Rows of red and white grapes climb trellises surrounded by a crumbling brick building, an empty corner store, and graffiti-covered apartments. The man who planted the vineyard says his plan for the lot once occupied by a crack house goes far beyond bottling wine. Mansfield Frazier wants to show there's still hope for the neighborhood and for those trying to move away from a life of crime, reports the AP, just like he did years ago. Once home to oil tycoon John D. Rockefeller, the mansions along "Millionaire's Row" have given way to desolate neighborhoods where every fifth house is vacant, over half the children live in poverty and crime is a constant worry. "There's a pipeline from cradle to prison in too many homes in our community," said Frazier, 73, a former hustler who was in and out of prison until two decades ago. An urban vineyard is the last thing anyone expects to find in the middle of Hough, a neighborhood still saddled by the memory of six days of looting and violence that left four dead 50 years ago this summer.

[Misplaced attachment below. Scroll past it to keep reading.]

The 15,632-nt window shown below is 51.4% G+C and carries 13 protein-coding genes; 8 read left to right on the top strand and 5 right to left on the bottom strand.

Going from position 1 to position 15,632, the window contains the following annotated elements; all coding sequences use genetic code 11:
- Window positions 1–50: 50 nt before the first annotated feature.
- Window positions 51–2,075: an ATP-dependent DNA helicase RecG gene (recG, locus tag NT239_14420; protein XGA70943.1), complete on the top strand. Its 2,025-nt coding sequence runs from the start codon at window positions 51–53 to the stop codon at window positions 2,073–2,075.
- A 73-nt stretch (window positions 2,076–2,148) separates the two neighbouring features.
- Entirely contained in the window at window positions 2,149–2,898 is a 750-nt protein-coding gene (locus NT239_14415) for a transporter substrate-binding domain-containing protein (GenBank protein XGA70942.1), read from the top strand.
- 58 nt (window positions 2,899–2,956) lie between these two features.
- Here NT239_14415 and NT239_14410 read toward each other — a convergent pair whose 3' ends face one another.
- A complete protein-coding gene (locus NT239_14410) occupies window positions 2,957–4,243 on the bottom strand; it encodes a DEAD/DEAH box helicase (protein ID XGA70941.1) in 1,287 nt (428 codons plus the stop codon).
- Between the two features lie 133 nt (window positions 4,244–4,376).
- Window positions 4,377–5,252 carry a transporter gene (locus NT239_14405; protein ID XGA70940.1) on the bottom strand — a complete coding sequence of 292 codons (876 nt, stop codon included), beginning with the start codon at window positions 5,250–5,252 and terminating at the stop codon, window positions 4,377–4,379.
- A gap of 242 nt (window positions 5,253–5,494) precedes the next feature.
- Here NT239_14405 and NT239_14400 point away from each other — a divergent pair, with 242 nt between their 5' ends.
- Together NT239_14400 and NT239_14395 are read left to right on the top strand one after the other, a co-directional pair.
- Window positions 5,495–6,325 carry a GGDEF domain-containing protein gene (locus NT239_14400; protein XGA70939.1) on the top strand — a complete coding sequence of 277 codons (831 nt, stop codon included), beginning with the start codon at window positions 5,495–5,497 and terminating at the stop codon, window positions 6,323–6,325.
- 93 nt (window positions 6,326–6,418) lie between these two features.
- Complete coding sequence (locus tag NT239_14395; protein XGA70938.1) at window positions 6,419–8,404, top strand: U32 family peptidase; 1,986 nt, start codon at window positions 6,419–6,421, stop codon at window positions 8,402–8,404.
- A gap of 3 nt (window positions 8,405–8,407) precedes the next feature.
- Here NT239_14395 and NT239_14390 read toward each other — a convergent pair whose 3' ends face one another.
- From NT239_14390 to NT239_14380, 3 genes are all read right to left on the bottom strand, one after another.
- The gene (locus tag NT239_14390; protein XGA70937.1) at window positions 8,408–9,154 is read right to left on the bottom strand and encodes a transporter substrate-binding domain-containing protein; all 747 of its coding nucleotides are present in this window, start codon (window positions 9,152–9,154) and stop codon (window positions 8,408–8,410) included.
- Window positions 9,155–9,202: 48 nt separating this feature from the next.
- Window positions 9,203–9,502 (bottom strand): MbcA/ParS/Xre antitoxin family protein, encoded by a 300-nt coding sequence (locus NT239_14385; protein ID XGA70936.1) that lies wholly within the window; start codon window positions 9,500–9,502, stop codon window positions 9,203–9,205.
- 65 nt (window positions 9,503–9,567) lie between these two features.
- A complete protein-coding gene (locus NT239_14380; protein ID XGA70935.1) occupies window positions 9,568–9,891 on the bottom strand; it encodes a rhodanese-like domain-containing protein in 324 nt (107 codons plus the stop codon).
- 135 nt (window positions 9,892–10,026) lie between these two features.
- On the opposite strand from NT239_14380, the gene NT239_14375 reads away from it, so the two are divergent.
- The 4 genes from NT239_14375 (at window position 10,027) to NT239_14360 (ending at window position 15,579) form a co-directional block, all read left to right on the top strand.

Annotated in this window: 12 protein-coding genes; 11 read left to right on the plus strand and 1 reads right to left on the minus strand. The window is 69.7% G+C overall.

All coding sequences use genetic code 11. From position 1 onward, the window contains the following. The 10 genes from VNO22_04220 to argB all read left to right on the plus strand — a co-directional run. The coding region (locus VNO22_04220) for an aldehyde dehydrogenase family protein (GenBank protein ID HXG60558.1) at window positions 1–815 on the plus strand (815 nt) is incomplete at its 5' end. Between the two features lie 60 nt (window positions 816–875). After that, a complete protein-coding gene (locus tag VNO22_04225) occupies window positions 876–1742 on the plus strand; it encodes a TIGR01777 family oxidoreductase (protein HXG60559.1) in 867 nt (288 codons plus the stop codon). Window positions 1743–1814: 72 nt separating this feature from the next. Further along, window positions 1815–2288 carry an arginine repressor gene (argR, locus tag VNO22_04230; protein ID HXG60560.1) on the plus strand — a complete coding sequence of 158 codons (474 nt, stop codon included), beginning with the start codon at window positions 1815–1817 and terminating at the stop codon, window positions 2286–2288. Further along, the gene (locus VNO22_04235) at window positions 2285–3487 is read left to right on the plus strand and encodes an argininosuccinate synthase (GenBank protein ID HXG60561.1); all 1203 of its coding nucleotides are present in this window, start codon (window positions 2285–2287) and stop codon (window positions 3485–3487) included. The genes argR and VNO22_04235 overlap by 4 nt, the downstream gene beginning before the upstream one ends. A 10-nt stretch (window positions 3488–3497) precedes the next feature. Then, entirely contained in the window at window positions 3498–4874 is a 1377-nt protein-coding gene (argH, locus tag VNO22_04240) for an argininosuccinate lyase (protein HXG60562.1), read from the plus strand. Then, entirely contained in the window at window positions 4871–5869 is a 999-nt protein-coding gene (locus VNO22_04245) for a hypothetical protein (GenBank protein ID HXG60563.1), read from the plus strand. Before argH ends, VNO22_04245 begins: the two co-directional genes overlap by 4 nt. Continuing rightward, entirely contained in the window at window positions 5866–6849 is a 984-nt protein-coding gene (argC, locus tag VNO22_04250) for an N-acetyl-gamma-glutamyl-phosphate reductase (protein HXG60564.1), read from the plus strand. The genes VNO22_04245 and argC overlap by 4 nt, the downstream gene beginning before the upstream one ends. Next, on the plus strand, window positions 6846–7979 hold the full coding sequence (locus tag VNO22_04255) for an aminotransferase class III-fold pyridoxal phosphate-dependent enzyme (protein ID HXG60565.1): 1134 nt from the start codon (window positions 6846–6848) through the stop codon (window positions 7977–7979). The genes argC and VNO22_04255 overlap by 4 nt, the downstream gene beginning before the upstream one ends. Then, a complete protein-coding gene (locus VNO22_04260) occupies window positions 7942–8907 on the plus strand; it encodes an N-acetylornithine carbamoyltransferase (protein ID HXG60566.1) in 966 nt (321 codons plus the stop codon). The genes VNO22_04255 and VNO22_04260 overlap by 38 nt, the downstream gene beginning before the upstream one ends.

The idea of growing grapes started out six years ago, Frazier said, as a way to spruce up the weed-infested corner across from his home and take a stand for the community. "It's up to us to solve the problem," he said. "We wanted to live where the problem was." Using a city grant, Frazier created the vineyard with help from ex-cons living in a nearby halfway house. They start out as volunteers and then he hires them, if they are willing to work. They cut vines, prune, weed and learn to show up on time. Marvin Foster Jr. has been with Frazier since the vineyard's first year. Before that, he said he was "a bad guy doing nothing"—stealing televisions, ripping metal siding off homes, and dealing drugs. "Without this, I'd probably be in prison like my brother," he said. The vines will be fully mature next year, capable of producing 3,000 bottles. Each has a label with a map of the neighborhood and says "The Vineyards of Chateau Hough." "It's really a re-entry program that's parading as a vineyard," he said. "We become their family, but mentoring doesn't work without a paycheck."